Points of interest
Current limitatio grid
A Roman cadastre in the region of Cassel was already identified by Fran�ois Jacques in the 1980's. The Rue de Bourbourg near Staple and Wallon-Cappel
François Jacques, Témoins de cadastres romains dans la région de Cassel , Revue du Nord, n° 272, 1987
Parike - Roman road
Metalled road with NNW orientation
Ref. S. Vandecatsye, S. De Clercq, "De grenzen van projectarcheologie. Archeologie en het Fluxystracé Brakel-Haaltert."
Oude Gentbaan - Attested Roman road
Metalled road with NNW orientation. Attested at three locations.
Ref. M. Rogge, "Een bijdrage tot de studie van het Gallo-Romeinse wegennet in de streek tussen Schelde en Dender."
2nd half 3rd century
Ref. J. Deschieter, "Third century military activity in and near the Roman vicus at Velzeke (Belgium)"
Bavay (Bagacum Nerviorum)
Capital of the civitas Nerviorum.
location ? no obvious presence of gallic settlement; roads ? at least some of the roman roads are originally gallic (ref bavay -Tongeren: burial, http://www.persee.fr/web/revues/home/prescript/article/bspf_0249-7638_1921_num_18_7_13287# ; http://hanwide.unblog.fr/2012/10/21/des-menhirs-a-famars/
Kohoorstraat / Molen-Te-Veel - presumed Roman road.
Ref. N. VAN LIEFFERINGE, N. DE BROUWER, L. BEECKMANS, "Gallo-Romeinse bewoning in Geraardsbergen", artikel in Gerardimontium, nr 228, 2009
Aatse Heirweg - presumed Roman road.
The Roman road Bavay - Tongeren (Via Belgica)
This road is part of what 20th century historians called the Via Belgica, the main east-west artery of the province of Belgica, connecting Cologne to Boulogne-sur-Mer.
Although the term Via Belgica is grammatically correct, Roman roads were more often named after their builder, and, occasionally, after their destination.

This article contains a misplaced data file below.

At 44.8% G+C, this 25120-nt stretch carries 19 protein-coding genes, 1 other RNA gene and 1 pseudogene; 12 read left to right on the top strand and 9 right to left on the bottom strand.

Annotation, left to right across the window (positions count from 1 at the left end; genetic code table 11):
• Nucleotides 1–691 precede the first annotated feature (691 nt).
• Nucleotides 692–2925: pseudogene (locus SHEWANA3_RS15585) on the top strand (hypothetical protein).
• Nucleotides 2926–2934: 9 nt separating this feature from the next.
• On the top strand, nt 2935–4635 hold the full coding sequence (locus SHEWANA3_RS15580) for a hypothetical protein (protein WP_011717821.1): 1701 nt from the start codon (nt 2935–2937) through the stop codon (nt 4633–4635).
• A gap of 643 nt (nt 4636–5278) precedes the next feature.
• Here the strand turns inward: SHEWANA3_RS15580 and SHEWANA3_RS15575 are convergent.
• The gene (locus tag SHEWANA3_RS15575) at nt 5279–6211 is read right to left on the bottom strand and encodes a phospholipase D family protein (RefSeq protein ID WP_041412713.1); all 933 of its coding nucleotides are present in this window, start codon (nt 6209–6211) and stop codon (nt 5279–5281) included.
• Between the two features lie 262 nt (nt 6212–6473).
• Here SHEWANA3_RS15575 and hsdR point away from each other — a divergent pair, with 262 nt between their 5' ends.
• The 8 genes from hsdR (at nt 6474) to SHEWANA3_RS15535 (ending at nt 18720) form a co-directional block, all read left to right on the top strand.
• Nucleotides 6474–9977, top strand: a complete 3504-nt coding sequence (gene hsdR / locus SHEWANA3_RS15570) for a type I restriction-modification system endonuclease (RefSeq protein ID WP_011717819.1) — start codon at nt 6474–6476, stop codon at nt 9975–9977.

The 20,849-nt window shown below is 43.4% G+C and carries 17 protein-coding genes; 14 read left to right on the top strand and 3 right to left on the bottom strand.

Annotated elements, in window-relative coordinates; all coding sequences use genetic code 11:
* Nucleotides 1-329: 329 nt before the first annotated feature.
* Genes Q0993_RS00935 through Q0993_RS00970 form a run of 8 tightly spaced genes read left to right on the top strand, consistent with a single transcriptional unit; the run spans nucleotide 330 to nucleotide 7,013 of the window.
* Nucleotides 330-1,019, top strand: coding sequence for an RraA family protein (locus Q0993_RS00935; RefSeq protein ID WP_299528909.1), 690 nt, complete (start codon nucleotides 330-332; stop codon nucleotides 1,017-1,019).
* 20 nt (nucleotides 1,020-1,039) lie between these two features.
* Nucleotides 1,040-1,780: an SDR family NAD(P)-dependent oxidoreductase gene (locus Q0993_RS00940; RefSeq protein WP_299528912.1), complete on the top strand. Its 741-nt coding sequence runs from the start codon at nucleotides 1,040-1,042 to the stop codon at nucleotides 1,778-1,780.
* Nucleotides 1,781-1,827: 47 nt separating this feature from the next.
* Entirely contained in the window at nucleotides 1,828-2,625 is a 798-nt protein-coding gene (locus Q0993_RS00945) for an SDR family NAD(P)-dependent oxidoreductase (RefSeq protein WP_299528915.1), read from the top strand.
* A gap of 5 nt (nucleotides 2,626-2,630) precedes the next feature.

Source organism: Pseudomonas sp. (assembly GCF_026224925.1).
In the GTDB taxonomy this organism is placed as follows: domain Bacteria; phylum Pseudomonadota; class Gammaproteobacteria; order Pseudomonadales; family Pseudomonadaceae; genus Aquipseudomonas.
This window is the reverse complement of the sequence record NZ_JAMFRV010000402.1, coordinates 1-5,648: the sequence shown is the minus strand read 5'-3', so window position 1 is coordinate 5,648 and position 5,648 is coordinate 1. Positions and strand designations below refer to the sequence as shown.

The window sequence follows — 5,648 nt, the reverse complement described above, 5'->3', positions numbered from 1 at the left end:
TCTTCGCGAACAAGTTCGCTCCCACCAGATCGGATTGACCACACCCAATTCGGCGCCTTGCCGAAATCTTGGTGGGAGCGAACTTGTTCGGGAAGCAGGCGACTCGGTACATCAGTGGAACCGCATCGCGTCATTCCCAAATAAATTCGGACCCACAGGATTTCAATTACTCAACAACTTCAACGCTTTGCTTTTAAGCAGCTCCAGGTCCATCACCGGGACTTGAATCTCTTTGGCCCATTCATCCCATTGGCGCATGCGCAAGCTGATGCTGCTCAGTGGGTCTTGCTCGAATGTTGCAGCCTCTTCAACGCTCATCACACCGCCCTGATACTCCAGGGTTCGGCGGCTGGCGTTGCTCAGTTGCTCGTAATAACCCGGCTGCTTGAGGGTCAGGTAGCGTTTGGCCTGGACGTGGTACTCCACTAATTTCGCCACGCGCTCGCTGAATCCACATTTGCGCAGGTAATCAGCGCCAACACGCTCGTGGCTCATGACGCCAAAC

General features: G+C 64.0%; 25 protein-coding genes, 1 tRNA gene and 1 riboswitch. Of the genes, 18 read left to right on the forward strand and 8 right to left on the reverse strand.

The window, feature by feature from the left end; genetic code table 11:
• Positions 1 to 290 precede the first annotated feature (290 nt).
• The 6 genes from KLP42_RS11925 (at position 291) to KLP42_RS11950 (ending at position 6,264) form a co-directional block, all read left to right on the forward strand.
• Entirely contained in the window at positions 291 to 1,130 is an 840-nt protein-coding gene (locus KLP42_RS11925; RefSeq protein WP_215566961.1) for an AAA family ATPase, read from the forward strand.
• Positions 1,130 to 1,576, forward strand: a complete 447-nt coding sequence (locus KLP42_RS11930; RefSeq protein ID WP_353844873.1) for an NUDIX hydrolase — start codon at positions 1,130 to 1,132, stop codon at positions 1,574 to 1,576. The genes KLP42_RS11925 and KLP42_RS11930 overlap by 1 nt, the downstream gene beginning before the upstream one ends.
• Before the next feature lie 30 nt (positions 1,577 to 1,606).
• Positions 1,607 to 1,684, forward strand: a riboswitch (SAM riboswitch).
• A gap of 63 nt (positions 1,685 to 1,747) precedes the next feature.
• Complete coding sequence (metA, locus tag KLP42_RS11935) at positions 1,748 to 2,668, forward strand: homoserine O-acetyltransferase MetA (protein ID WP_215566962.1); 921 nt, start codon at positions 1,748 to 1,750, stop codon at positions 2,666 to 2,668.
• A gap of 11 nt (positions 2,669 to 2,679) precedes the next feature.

As a consequence, a Roman most probably would have interpreted Via Belgica as a road leading to, and not through the province.
There are a number of indications that this road already existed before the Roman conquest :
Along the road, numerous Bronze age and Iron age burial mounds and archaeological sites were found.
The road follows largely the watershed between the Scheldt and Meuse river basins. This is not unusual for prehistoric roads that had to rely on natural drainage.
There is a notable variety in morphology. In the Civitas Nerviorum, the Roman engineers took great care in calibrating the road into three straight line sections.
In the Civitas Tungrorum, however, the current road reflects far more the original organic course of the former prehistoric road.
The Remi and their capital
During the Gallic wars, the Remi opted to avoid the confrontation with Caesar's legions. They allied themselves with the Romans and remained
loyal during the entire length of the war. As foederati - free allies - they formally remained independent, but in reality they became stongly exposed to Romanisation. Durocortorum, the oppidum of the Remi, was chosen as the capital of the new Roman province of Belgica.
The gallic oppidum was transformed into a typical Roman town with its streets laid out in an orthogonal grid.
The forum, the heart of any Roman town, was built astride the two main axes, the decumanus maximus and the kardo maximus, and the
intersection of these axes was situated within the compounds of the forum.
Traffic was diverted around the forum. This layout is not unusual for early Roman towns. In later town layouts the forum often occupies one or more blocks beside the DM and KM and
traffic is allowed to cross the town along the straight line of the decumanus or kardo.
The decumanus maximus extended over 40 km to the north-east and served also as a reference to divide the countryside. As a consequence, in the Civitas Remorum,
the rural centuriation has the same orientation as the urban grid.
Traces of this centuriation are still reflected in the border between the Marne and Ardennes departments.
The border also shows us that the centuriation presumably had a 10 x 10 actus grid.